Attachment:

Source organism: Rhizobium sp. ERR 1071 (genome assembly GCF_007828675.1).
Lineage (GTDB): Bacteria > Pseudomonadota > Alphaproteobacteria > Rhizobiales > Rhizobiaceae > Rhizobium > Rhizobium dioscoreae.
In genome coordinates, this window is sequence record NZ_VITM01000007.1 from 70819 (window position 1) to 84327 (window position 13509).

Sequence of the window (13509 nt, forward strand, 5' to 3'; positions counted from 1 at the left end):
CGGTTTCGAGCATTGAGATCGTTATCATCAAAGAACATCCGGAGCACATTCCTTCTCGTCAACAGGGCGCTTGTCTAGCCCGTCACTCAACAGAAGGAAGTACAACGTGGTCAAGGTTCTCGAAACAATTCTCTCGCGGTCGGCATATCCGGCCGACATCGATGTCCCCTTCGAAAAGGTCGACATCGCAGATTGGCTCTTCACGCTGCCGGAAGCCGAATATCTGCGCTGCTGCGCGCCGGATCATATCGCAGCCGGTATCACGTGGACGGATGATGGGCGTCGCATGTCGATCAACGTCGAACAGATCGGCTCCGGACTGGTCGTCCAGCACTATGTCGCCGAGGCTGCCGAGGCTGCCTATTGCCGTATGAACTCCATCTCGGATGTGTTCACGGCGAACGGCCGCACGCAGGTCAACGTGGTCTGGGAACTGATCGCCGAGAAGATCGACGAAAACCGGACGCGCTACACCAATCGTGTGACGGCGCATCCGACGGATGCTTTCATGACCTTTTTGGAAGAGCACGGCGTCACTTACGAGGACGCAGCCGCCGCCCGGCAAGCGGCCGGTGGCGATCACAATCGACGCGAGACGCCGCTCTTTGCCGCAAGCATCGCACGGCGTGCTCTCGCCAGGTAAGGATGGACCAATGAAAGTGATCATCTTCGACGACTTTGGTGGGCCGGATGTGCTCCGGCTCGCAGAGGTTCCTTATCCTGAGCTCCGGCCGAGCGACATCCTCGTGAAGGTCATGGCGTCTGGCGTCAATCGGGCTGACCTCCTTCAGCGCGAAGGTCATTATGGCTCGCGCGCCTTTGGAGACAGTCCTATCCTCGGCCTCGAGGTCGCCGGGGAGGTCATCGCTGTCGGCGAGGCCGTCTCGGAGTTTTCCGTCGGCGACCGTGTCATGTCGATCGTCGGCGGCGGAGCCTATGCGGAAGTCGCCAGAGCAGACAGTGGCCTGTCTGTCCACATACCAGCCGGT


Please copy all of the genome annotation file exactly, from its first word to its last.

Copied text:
Source organism: Rhizobium sp. ERR 1071 (genome assembly GCF_007828675.1).
Lineage (GTDB): Bacteria > Pseudomonadota > Alphaproteobacteria > Rhizobiales > Rhizobiaceae > Rhizobium > Rhizobium dioscoreae.
In genome coordinates, this window is sequence record NZ_VITM01000007.1 from 70819 (window position 1) to 84327 (window position 13509).

Sequence of the window (13509 nt, forward strand, 5' to 3'; positions counted from 1 at the left end):
CGGTTTCGAGCATTGAGATCGTTATCATCAAAGAACATCCGGAGCACATTCCTTCTCGTCAACAGGGCGCTTGTCTAGCCCGTCACTCAACAGAAGGAAGTACAACGTGGTCAAGGTTCTCGAAACAATTCTCTCGCGGTCGGCATATCCGGCCGACATCGATGTCCCCTTCGAAAAGGTCGACATCGCAGATTGGCTCTTCACGCTGCCGGAAGCCGAATATCTGCGCTGCTGCGCGCCGGATCATATCGCAGCCGGTATCACGTGGACGGATGATGGGCGTCGCATGTCGATCAACGTCGAACAGATCGGCTCCGGACTGGTCGTCCAGCACTATGTCGCCGAGGCTGCCGAGGCTGCCTATTGCCGTATGAACTCCATCTCGGATGTGTTCACGGCGAACGGCCGCACGCAGGTCAACGTGGTCTGGGAACTGATCGCCGAGAAGATCGACGAAAACCGGACGCGCTACACCAATCGTGTGACGGCGCATCCGACGGATGCTTTCATGACCTTTTTGGAAGAGCACGGCGTCACTTACGAGGACGCAGCCGCCGCCCGGCAAGCGGCCGGTGGCGATCACAATCGACGCGAGACGCCGCTCTTTGCCGCAAGCATCGCACGGCGTGCTCTCGCCAGGTAAGGATGGACCAATGAAAGTGATCATCTTCGACGACTTTGGTGGGCCGGATGTGCTCCGGCTCGCAGAGGTTCCTTATCCTGAGCTCCGGCCGAGCGACATCCTCGTGAAGGTCATGGCGTCTGGCGTCAATCGGGCTGACCTCCTTCAGCGCGAAGGTCATTATGGCTCGCGCGCCTTTGGAGACAGTCCTATCCTCGGCCTCGAGGTCGCCGGGGAGGTCATCGCTGTCGGCGAGGCCGTCTCGGAGTTTTCCGTCGGCGACCGTGTCATGTCGATCGTCGGCGGCGGAGCCTATGCGGAAGTCGCCAGAGCAGACAGTGGCCTGTCTGTCCACATACCAGCCGGT